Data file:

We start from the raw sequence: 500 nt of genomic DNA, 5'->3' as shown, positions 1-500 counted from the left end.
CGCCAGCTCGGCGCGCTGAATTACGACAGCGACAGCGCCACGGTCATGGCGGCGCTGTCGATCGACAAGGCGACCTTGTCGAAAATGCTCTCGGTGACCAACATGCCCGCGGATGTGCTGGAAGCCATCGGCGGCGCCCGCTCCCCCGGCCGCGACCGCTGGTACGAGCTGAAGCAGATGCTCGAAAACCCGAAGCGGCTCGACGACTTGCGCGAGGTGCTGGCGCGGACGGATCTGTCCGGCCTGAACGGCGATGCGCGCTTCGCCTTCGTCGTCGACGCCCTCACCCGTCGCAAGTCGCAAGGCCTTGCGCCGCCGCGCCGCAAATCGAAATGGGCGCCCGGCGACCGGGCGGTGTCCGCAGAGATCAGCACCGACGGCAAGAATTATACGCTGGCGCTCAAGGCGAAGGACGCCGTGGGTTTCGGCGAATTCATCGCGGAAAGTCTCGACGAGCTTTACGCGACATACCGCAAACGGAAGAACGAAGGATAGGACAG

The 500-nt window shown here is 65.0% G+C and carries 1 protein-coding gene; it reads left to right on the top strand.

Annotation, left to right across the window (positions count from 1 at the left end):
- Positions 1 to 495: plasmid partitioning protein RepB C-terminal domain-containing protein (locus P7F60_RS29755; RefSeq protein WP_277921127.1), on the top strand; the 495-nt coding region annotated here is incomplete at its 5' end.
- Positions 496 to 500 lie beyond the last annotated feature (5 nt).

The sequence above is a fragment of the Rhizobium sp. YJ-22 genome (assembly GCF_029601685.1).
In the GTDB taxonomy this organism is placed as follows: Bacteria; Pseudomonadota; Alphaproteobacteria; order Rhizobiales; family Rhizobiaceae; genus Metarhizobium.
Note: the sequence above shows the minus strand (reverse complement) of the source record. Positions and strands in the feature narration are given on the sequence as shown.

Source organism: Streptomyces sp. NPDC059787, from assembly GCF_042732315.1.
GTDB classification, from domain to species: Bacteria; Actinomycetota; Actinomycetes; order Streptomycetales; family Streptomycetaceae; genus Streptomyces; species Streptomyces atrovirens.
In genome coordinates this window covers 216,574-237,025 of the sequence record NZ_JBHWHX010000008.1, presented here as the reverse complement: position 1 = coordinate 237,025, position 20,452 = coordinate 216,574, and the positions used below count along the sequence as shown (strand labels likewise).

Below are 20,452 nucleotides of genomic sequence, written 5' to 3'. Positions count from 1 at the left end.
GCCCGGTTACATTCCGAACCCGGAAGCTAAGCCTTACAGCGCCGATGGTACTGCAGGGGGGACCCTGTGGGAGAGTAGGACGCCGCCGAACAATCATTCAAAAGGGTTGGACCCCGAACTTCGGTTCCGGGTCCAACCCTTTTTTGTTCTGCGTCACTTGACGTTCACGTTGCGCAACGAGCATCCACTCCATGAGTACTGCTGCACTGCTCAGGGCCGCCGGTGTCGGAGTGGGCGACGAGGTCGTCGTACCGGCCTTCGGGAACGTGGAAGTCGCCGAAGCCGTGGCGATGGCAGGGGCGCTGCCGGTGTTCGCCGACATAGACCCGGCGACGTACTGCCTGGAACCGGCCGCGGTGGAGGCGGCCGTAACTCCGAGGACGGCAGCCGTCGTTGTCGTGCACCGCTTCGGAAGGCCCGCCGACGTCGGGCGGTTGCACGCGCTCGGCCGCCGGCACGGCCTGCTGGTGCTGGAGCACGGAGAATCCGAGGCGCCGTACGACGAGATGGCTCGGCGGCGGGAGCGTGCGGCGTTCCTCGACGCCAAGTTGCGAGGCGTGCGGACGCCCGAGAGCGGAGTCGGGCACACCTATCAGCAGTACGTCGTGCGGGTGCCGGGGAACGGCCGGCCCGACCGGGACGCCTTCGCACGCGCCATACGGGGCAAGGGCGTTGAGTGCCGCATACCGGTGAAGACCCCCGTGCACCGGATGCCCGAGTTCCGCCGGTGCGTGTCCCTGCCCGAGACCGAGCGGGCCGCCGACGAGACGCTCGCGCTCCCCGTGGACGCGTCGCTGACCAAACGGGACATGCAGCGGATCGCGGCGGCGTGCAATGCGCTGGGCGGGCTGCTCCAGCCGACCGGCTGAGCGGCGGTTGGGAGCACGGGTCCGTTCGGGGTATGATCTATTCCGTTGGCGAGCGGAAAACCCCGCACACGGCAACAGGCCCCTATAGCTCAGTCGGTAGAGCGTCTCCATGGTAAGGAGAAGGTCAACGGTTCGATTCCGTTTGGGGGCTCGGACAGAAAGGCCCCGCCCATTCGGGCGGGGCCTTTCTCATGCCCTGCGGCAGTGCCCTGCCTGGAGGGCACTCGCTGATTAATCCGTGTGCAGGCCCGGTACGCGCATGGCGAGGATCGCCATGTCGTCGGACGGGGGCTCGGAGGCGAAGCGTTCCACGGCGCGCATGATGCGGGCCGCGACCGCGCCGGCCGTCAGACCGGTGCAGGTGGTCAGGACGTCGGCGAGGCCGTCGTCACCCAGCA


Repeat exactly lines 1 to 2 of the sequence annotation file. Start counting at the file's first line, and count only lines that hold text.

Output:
We start from the raw sequence: 500 nt of genomic DNA, 5'->3' as shown, positions 1-500 counted from the left end.
CGCCAGCTCGGCGCGCTGAATTACGACAGCGACAGCGCCACGGTCATGGCGGCGCTGTCGATCGACAAGGCGACCTTGTCGAAAATGCTCTCGGTGACCAACATGCCCGCGGATGTGCTGGAAGCCATCGGCGGCGCCCGCTCCCCCGGCCGCGACCGCTGGTACGAGCTGAAGCAGATGCTCGAAAACCCGAAGCGGCTCGACGACTTGCGCGAGGTGCTGGCGCGGACGGATCTGTCCGGCCTGAACGGCGATGCGCGCTTCGCCTTCGTCGTCGACGCCCTCACCCGTCGCAAGTCGCAAGGCCTTGCGCCGCCGCGCCGCAAATCGAAATGGGCGCCCGGCGACCGGGCGGTGTCCGCAGAGATCAGCACCGACGGCAAGAATTATACGCTGGCGCTCAAGGCGAAGGACGCCGTGGGTTTCGGCGAATTCATCGCGGAAAGTCTCGACGAGCTTTACGCGACATACCGCAAACGGAAGAACGAAGGATAGGACAG